Archive for October, 2021
Former presidents are bringing new attention to the race for governor.
Jeff Schapiro of the Richmond Times-Dispatch and Michael Pope catch us up on those details and some other closely watched House of Delegates races.
After failing to agree on new maps for state legislative districts, Virginia’s Redistricting Commission is moving on to federal Congressional districts.
David Seidel reports the drafts reviewed Thursday included some big changes for southwest and central Virginia.
The fallout from the January insurrection at the Capitol isn’t just at the center of Washington politics. It’s also become a flashpoint in the election for governor of Virginia.
Michael Pope reports.
The cost of energy is on the rise across Virginia, prompting a debate about the cost of addressing climate change. Michael Pope reports.
As schools return to in-person classes and pandemic-restrictions are reduced, Virginia’s economy is still missing many of the workers from before the pandemic. Michael Pope reports.
Federal data shows job growth in Virginia is uneven. As Michael Pope reports, one part of the Commonwealth is doing particularly well.
Virginia’s Redistricting Commission remains embroiled in controversy. Members spent much of Monday’s meeting discussing last week’s fireworks. Nick Gilmore has details.
People in a rural eastern Virginia community say they’re being overrun by roaming animals… And an iconic Virginia mountain resort is getting a massive makeover.
Those have been among the most read stories over the past week at the Virginia Public Access Project’s Va. News link.
More now from Fred Echols.
With Commission Deadlocked on Race’s Relationship to Districts, Most Public Comment Focuses on Local Concerns
Commissioners hoped public comment would guide their work ahead of a deadline Sunday. There was widespread public participation, but relatively few commenters spoke about race and ethnicity’s place in the new maps despite that issue being the main roadblock to consensus maps. Jahd Khalil reports.
As the fall campaign moves into the final weeks, the candidates are trying to capitalize on potential missteps by their opponents.
Jeff Schapiro of the Richmond Times-Dispatch and Michael Pope talk about how that’s playing out.
The labor practices of construction companies across Virginia are in the spotlight because of a new case brought by Virginia’s attorney general.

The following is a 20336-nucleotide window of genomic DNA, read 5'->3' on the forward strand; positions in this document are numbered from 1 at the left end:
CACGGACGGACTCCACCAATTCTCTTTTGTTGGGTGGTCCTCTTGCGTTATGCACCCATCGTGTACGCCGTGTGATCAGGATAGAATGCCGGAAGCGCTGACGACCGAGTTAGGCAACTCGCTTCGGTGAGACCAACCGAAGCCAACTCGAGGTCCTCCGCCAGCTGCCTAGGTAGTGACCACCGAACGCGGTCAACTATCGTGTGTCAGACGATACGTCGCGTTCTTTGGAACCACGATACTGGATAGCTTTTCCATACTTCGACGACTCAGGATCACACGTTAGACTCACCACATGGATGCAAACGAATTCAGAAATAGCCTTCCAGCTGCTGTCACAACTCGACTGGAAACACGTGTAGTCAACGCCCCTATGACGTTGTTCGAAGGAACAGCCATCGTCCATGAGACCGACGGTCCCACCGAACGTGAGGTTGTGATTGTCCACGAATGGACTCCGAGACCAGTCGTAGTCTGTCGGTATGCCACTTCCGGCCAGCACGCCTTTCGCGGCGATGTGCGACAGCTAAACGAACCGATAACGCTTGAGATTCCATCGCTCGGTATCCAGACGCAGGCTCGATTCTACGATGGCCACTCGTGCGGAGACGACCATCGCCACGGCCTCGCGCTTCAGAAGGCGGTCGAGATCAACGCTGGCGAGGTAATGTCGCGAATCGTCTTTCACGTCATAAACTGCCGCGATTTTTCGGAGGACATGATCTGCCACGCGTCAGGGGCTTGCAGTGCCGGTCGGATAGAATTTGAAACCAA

Michael Pope explains.
The pandemic has opened up local governments to all kinds of virtual meetings. But that was only during the declared state of emergency. Michael Pope reports on an effort to keep at least some of those electronic meetings after the pandemic is over.
The Virginia Marine Resources Commission has been slowly moving fishermen, the oyster industry and now commercial crabbers to mandatory online reporting of their daily catch.
But in rural Tidewater, where many go without good cell coverage or internet, that’s a problem.
Pamela D’Angelo reports.
Virginia is increasingly becoming a commonwealth of urban and rural.
And, as Michael Pope reports, those two worlds are growing farther apart.
Researchers at Virginia Commonwealth University found that having a brain injury made it more likely a COVID-19 infection would take your sense of smell or taste.
But is there anything that can help survivors get their senses back?
Jahd Khalil spoke to one of the researchers on that question.
Struggling families across Virginia are about to get a little more help. Michael Pope reports that people who receive food assistance are about to see a moderate increase.
Interacting with city government will soon be less challenging for non-English speakers in one city. And virtually every student currently enrolled in schools in Martinsville and Henry County will have a chance to attend community college at no cost.
These have been among the most read stories over the past week at the Virginia Public Access Project’s Va. News link.
More now from Fred Echols.
This week the public can comment on the work of the Virginia Redistricting Commission.
It was widely understood that the Commission would submit two maps to the public – one for the house and one for the senate.
Jahd Khalil reports they failed to do that.
Did the two televised debates between Terry McAuliffe and Glenn Youngkin change the trajectory of the governor’s race?
Jeff Schapiro of the Richmond Times-Dispatch and Michael Pope consider what helped and what hurt the two major party candidates.